Continuous increases in the consumer demand for household appliances have driven appliance manufacturers to look for ways to boost their supply without compromising product quality or raising production costs. As a solution, original equipment manufacturers (OEMs) have incorporated industrial automation equipment in their operations. Automation technology has improved productivity and flexibility while lowering labor costs because there is little human involvement. Automation equipment can perform stamping, painting, machining, assembling, and testing functions. Manufacturers use automation to produce small appliances such as toasters, blenders, irons, vacuums, fans, and humidifiers/dehumidifiers as well as larger appliances like washers, stoves, and refrigerators. AMD uses bending or assembly manufacturing processes to generate parts for such applications.
Even on manual assembly stations where making the process automatic is not a viable solution because of economic constraints, technology can be used to verify and validate every step in the assembly process to guarantee the compliance with the quality specifications of the final product.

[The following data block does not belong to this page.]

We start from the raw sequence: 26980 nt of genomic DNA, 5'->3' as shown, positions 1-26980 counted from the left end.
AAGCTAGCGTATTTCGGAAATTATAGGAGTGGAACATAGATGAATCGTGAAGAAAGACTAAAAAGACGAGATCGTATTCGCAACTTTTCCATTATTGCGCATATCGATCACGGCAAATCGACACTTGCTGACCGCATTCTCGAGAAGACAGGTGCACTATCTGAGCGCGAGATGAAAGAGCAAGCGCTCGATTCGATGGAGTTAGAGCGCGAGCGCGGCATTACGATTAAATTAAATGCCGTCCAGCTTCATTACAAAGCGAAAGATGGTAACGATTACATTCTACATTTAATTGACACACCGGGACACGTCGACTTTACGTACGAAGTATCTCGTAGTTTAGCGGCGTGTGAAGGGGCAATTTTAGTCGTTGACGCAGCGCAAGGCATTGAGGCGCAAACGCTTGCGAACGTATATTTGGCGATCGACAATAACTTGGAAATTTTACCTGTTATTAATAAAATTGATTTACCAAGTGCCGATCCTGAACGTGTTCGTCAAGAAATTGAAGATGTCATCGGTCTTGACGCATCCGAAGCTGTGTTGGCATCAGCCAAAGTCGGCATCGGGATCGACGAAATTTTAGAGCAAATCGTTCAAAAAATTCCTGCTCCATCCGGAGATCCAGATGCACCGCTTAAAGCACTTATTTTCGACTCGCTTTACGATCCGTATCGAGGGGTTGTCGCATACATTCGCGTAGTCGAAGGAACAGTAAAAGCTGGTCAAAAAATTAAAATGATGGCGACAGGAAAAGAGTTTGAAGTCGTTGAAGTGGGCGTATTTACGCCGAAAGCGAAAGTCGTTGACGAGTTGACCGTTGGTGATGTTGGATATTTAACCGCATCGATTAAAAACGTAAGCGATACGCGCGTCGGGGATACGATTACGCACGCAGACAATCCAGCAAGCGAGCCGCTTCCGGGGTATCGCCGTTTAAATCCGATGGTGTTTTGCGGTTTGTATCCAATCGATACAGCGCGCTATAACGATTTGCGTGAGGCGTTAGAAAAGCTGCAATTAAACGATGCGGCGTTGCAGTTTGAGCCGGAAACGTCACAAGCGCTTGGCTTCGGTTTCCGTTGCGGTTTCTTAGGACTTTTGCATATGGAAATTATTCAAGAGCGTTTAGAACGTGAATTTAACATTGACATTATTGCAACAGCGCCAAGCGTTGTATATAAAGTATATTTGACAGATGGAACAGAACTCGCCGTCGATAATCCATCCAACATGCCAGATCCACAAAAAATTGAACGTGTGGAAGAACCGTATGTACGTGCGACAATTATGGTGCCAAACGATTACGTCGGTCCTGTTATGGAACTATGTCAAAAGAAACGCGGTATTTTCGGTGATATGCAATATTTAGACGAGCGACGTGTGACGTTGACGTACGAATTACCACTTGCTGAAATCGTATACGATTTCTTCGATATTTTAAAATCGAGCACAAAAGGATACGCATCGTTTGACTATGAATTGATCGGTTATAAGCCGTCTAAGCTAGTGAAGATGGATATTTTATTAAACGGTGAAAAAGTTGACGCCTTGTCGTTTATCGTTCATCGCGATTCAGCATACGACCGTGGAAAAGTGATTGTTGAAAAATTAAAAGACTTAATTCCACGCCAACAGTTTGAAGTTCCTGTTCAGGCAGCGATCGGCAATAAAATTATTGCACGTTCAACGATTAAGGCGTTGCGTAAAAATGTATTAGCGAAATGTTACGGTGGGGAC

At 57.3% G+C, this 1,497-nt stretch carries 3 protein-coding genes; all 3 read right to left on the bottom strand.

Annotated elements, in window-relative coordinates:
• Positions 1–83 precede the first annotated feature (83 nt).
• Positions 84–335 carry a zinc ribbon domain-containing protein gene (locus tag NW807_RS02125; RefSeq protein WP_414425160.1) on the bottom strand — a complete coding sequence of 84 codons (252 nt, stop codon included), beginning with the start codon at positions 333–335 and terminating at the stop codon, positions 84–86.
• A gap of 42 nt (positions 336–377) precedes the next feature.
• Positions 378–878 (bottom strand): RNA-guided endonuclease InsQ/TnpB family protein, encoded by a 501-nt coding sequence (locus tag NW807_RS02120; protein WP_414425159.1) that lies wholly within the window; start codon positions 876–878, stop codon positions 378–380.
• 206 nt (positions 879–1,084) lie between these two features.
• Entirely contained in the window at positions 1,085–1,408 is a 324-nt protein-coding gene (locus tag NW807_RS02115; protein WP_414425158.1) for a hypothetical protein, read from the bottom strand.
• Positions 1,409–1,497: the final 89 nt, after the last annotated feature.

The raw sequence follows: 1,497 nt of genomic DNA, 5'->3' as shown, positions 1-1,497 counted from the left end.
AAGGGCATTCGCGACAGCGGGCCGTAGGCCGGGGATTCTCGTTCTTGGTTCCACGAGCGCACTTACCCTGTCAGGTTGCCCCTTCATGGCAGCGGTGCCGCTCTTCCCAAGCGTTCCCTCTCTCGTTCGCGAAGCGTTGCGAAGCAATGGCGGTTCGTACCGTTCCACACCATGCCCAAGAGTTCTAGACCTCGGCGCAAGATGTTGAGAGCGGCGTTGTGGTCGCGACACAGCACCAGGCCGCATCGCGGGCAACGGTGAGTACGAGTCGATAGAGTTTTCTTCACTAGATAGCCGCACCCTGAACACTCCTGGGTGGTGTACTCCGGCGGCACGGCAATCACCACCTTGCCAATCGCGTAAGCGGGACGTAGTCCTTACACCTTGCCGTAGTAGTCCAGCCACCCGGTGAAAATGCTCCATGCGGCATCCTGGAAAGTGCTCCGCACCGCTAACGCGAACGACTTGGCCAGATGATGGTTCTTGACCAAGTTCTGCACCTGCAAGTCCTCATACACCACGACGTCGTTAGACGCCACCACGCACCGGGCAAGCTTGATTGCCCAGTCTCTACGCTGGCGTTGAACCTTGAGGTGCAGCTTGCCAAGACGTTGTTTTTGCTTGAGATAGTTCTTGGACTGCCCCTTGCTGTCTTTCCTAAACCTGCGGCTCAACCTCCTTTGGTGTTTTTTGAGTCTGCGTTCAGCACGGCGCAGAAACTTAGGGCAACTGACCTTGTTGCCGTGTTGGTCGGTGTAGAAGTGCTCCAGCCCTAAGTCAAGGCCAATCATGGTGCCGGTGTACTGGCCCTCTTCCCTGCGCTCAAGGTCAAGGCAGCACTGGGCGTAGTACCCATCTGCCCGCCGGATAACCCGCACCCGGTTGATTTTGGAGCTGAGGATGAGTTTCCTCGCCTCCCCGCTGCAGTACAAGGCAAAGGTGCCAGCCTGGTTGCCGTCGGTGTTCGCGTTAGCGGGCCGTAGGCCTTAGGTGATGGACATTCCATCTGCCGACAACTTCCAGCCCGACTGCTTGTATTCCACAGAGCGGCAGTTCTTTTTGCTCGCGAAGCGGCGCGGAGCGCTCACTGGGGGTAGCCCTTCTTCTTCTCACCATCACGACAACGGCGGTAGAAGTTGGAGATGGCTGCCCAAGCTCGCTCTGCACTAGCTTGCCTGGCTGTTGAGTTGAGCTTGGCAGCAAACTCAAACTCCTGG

Components for household appliances are often injection-molded, which is an ideal opportunity to incorporate robotic technology. In a workcell for plastic injection molding, robots can effectively grasp a sprue and runner assembly to take a finished component out of a mold. Robots are ideal for this rather than dumping parts from a mold because those components can be very delicate. Automated robotic workcells can handle the production of a wide range of appliance components, including fluid pumps, electrical power systems, electronic control modules, lighting, and tubing systems.